At our weekly video conference call of the ClassicCars.com Journal editorial team, we often venture off on tangents, including a discussion about the value in the marketplace of vehicles that have undergone customization or have received resto-mod treatments.
Our typical conclusion is that one person’s dream car might be another’s nightmare, or at least not as valuable in the marketplace as the creator anticipates, based on the time and money put into the project.
Which brings us to the Pick of the Day, a 1963 Chevrolet Corvette offered for sale by its creator and private owner in Portersville, Pennsylvania.
The asking price is $85,000, which slots between what the Hagerty Price Guide says you should expect to pay for a ’63 Corvette convertible in excellent to concours condition. Except, the seller of this ’63 Corvette notes, “The car will require work to be driven.”
But then you’re not just buying a 1963 Chevrolet Corvette convertible, but a highly customized one that was someone else’s dream machine.
“In 1964, I purchased from an insurance company, a 1963 Chevrolet Corvette convertible that had been stolen and stripped. (Vin# 40867S103144) There was also some body damage,” the seller reports in the car’s advertisement.
“My father owned a very prestigious auto body repair shop where I worked. Over the next five years I installed the following:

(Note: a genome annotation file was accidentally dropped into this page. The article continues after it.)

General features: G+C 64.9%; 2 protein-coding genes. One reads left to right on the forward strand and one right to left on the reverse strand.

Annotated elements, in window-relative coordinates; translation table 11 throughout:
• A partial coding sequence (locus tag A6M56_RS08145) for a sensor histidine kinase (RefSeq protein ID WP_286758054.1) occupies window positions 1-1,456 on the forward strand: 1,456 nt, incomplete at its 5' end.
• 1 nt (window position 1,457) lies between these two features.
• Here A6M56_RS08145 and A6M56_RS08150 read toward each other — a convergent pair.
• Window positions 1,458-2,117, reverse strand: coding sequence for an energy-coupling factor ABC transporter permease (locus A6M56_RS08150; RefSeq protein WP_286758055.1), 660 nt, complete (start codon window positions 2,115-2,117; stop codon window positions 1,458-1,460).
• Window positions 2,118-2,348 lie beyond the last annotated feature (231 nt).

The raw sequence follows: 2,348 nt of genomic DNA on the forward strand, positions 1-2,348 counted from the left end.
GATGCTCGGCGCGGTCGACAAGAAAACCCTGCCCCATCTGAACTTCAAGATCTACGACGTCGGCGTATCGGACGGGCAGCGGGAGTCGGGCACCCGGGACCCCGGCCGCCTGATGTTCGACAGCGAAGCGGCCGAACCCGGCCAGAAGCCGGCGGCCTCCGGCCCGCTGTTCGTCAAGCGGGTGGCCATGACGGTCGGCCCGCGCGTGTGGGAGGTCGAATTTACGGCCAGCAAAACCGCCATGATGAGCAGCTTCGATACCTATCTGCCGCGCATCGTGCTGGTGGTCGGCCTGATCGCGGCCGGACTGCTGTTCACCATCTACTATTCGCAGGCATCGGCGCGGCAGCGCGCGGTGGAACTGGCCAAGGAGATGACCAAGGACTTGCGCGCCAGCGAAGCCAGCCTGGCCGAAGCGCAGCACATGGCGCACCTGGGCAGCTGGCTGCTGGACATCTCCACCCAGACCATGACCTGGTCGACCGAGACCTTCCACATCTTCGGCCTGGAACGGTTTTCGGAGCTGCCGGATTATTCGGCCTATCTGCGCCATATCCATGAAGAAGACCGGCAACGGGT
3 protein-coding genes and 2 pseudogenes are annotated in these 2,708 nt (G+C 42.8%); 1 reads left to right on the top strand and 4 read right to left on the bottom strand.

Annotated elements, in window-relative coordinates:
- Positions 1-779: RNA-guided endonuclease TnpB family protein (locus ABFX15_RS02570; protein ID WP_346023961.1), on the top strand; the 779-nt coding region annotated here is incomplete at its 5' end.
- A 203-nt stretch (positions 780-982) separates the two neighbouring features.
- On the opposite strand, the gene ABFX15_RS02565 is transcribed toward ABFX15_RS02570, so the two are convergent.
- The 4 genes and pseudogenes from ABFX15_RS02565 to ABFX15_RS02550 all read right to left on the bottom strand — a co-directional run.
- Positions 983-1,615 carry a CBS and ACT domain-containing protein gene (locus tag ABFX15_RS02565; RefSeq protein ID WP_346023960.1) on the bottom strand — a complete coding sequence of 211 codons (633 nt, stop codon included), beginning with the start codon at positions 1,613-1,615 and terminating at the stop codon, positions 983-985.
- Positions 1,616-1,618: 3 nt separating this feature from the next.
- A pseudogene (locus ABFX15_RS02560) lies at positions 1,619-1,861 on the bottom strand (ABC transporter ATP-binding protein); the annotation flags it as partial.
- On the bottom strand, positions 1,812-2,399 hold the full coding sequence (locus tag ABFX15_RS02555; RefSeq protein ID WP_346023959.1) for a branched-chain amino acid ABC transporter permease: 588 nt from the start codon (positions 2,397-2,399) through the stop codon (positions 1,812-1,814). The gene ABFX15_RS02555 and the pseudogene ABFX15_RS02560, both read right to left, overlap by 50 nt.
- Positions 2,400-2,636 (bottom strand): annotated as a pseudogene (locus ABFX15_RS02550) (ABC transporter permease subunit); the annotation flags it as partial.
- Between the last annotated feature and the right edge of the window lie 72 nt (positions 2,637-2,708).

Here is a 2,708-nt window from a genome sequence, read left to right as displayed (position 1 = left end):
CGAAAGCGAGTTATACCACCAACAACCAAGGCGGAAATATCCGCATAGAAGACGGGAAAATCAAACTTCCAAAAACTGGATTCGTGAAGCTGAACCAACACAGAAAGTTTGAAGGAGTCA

Custom exhaust system with cutouts
Aluminum four-speed transmission
Custom steering wheel
“I converted the body from a convertible to a hardtop with a removable roof. The roof when not installed fits behind the seats.
“The body was completely custom built and not a kit body. There are no other vehicles like this one. I retained all of the Corvette inner panels and door mechanisms. The steering, suspension, windshield, drivetrain are all standard Corvette and parts are readily available.
“I built the automobile to be driven on the street and not a show car. I did however enter it in several shows, where I took first place.
“Because of work-related issues, I drove the vehicle less than 300 miles when I parked it in a barn and it has not been driven for over 50 years.”
So not only is this a 1963 Chevrolet Corvette, a favorite with collectors, but also a barn find!
However, “The car will require work to be driven,” the builder-seller adds.
“The body is in excellent condition but has some paint chips. The tires are dry-rotted and several have blown out. The aluminum wheels are pitted. There is some upholstery mouse damage. The rubber items like radiator and break hoses will have to be replaced. Battery is missing. The driver door glass is cracked.”
While we learn the car has a 4-speed manual transmission, the text of the advertisement mentions the engine only to say it is “running.” In photos, the engine appears to be a V8 with Edelbrock valve covers and a pair of carburetors.
“This vehicle is located on a farm 40 miles north of Pittsburgh, Pa.,” the seller adds. “Moving it will require a flatbed tow truck.”
So, is $85,000 a dream price or a nightmare figure to potential buyers of someone else’s dream machine? The marketplace will make that determination regarding this one-off customized Corvette.
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